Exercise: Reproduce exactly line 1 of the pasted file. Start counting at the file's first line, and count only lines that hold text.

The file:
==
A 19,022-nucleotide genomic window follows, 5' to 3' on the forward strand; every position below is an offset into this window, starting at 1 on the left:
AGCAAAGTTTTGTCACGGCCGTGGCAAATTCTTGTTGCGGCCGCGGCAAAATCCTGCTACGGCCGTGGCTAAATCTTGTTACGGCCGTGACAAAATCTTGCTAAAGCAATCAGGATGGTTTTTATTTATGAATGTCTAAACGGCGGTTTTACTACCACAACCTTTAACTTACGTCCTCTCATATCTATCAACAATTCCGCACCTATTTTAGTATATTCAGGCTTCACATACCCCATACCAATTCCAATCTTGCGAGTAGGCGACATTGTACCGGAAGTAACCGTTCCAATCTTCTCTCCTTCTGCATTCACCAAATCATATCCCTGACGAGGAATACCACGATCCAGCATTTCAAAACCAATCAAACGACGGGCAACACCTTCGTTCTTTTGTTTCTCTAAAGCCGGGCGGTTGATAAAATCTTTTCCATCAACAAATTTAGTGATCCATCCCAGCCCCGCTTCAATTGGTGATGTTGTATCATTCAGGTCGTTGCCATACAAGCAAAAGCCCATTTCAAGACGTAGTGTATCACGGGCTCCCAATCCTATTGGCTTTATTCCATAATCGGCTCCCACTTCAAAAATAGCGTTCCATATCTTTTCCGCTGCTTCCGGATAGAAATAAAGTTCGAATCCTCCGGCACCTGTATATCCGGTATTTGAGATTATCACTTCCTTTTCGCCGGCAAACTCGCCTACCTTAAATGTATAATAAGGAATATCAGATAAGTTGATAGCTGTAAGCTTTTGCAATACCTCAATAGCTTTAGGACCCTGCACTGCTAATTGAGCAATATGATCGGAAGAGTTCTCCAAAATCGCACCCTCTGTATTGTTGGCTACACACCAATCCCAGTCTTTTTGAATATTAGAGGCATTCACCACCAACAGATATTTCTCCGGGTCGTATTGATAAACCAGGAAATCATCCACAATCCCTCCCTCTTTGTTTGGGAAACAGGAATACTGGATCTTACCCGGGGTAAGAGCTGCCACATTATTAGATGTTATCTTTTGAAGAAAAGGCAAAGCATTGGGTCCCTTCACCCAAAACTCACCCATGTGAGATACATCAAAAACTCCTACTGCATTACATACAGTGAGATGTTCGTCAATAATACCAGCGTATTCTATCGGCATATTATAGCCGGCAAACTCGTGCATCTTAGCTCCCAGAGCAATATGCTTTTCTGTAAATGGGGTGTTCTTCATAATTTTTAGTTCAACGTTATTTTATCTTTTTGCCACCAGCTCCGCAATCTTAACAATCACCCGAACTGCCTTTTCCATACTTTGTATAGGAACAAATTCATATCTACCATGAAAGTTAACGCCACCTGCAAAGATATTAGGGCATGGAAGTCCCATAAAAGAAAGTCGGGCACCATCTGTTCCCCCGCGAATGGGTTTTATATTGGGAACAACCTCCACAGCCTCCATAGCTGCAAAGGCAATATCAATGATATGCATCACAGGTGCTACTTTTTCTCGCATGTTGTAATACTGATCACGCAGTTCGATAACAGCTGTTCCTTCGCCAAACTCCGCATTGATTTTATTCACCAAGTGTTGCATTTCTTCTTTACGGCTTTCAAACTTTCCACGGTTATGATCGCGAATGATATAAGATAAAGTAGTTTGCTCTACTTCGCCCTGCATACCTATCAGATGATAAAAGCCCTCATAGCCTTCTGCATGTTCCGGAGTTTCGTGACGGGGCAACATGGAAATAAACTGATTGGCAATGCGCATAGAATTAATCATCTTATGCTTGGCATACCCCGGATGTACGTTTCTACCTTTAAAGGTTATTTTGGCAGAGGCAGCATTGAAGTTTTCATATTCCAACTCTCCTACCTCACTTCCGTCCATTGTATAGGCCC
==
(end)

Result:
A 19,022-nucleotide genomic window follows, 5' to 3' on the forward strand; every position below is an offset into this window, starting at 1 on the left: